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What is Stocks Trading?
Companies throughout the world issue new stock shares every day. They do so to raise capital in order to invest in the business. Once stock shares have been issued the public is free to buy and sell those issues through a stock broker. As the supply and demand for the shares changes so too does the price. Changing stock prices means opportunities to profit for a trader.
With the arrival of the internet it is now possible to buy and sell stocks relatively cheaply and almost instantly. This, coupled with increased volatility has given rise to more and more people trading stocks rather than just buying and holding them for years.
Advantages of Stocks Trading
Better returns. Actively trading stocks can produce better overall returns than simply buying and holding.
Huge Choice. There are thousands of stocks listed on markets in the US (such as the New York Stock Exchange and Nasdaq) and around the world. There is always a stock whose price is moving – its just a matter of finding them.
Familiarity. The most traded stocks are in the largest companies that most of us have heard of and understand – Microsoft, IBM, Cisco etc.
Disadvantages of Stocks Trading
Leverage. With a margined account the maximum amount of leverage available for stock trading is usually 4:1. Meaning a $25,000 could trade up to $100,000 of stock. This is pretty low compared to forex trading or futures trading.
Pattern Day Trader Rules. Requires at least $25,000 to be held in a trading account if the trader completes more than 4 trades in a 5 day period. No such rule applies to forex trading or futures trading.
Uptick Rule on Short Selling. A trader must wait until a stock price ticks up before they can short sell it. Again there are no such rules in forex trading or futures trading where going short is as easy as going long.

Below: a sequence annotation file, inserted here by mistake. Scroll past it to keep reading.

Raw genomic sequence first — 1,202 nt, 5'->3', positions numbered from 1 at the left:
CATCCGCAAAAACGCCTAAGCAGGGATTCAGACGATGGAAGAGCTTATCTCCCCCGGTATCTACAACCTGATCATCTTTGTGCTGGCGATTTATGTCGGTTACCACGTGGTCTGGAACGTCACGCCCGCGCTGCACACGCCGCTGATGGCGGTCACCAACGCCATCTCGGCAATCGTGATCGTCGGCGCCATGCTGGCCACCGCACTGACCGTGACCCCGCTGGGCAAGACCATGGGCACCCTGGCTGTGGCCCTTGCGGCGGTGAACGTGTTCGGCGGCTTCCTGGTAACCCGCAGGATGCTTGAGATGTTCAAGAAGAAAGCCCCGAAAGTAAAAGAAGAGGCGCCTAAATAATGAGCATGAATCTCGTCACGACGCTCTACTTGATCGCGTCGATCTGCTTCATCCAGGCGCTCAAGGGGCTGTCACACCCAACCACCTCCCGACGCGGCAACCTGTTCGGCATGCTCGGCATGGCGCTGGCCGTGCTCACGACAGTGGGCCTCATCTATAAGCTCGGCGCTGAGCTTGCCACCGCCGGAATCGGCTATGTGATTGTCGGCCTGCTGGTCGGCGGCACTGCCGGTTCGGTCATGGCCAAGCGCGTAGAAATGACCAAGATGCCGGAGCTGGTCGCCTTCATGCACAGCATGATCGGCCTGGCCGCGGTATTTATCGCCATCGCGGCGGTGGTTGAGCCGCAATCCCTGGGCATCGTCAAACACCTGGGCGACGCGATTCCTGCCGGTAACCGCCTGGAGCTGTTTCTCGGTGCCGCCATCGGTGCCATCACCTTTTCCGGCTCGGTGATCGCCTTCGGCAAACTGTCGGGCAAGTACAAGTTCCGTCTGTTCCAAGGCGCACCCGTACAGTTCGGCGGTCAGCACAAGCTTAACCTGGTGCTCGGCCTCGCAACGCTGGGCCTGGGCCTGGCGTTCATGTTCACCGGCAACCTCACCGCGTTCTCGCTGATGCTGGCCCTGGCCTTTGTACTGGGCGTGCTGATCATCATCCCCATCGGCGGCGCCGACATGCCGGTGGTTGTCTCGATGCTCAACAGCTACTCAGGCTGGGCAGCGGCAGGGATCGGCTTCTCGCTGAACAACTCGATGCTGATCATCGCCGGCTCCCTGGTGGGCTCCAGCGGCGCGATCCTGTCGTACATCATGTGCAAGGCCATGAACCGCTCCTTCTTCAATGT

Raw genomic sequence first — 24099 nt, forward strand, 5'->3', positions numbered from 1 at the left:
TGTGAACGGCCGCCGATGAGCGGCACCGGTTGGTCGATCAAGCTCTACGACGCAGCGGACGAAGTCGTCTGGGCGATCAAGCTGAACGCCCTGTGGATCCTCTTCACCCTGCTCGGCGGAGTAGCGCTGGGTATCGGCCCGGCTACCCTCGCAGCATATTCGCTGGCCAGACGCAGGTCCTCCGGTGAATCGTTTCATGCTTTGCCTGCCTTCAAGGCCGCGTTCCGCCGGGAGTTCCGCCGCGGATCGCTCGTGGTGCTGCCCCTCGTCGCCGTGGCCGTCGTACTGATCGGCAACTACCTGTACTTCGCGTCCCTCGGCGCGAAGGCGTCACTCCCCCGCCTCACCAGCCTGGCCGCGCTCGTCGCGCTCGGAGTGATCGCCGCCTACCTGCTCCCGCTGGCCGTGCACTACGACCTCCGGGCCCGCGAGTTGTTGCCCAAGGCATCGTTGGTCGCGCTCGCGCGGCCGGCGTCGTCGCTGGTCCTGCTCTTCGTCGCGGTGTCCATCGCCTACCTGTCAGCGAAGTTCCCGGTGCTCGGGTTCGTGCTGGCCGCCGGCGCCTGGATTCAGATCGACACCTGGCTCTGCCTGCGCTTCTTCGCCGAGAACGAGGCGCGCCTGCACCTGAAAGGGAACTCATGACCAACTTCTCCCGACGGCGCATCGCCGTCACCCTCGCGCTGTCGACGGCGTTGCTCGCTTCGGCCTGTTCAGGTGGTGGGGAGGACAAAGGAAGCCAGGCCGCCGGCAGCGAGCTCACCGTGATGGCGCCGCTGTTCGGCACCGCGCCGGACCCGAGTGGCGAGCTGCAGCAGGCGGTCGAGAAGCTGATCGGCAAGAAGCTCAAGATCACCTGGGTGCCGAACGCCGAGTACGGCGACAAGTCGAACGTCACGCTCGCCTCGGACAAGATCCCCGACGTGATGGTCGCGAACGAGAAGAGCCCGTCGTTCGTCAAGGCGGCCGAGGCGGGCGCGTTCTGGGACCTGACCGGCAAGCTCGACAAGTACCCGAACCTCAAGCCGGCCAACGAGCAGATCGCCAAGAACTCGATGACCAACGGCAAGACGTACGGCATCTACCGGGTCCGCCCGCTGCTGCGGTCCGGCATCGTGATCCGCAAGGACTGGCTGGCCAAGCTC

Need to Borrow Stock to Short. Stocks are physical commodities and if a trader wishes to go short then the broker must have arrangements in place to borrow that stock from a shareholder until the trader closes their position. This limits the opportunities available for short selling. Contrast this to futures trading where selling is as easy as buying.
Costs. Although online trading costs for stock trading are low they still add considerably to the costs of daytrading. Online futures trading is about 1/4 of the cost for the equivalent value. In the UK 0.5% stamp duty is also levied on all share purchases making trading virtually impossible – Hence the popularity of spreadbetting.
Tim Wreford runs Online Futures Trading, a website that provides information and resources for traders. Tim also provides a free day trading system, the results of which are updated daily on the site.
Article Source: EzineArticles.com